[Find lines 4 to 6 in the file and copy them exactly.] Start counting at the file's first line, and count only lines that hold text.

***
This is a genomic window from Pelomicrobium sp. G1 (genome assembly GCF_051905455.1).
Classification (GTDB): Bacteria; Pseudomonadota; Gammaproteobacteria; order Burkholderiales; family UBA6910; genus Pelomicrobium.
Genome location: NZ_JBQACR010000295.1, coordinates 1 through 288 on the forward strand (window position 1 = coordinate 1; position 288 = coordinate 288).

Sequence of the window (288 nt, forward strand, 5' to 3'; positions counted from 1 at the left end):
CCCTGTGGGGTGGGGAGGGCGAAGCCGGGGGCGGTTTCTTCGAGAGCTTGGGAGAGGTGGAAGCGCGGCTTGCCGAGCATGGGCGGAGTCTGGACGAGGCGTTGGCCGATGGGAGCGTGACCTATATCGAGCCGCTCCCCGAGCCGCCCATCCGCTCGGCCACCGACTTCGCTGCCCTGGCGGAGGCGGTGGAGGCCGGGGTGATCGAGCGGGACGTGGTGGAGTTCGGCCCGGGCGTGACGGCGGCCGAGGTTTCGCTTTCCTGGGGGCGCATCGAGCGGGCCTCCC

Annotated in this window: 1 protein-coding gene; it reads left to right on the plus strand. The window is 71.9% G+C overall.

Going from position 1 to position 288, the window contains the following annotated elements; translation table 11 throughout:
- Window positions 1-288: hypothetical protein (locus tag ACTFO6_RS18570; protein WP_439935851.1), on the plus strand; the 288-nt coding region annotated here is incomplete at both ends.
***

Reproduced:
Sequence of the window (288 nt, forward strand, 5' to 3'; positions counted from 1 at the left end):
CCCTGTGGGGTGGGGAGGGCGAAGCCGGGGGCGGTTTCTTCGAGAGCTTGGGAGAGGTGGAAGCGCGGCTTGCCGAGCATGGGCGGAGTCTGGACGAGGCGTTGGCCGATGGGAGCGTGACCTATATCGAGCCGCTCCCCGAGCCGCCCATCCGCTCGGCCACCGACTTCGCTGCCCTGGCGGAGGCGGTGGAGGCCGGGGTGATCGAGCGGGACGTGGTGGAGTTCGGCCCGGGCGTGACGGCGGCCGAGGTTTCGCTTTCCTGGGGGCGCATCGAGCGGGCCTCCC

Annotated in this window: 1 protein-coding gene; it reads left to right on the plus strand. The window is 71.9% G+C overall.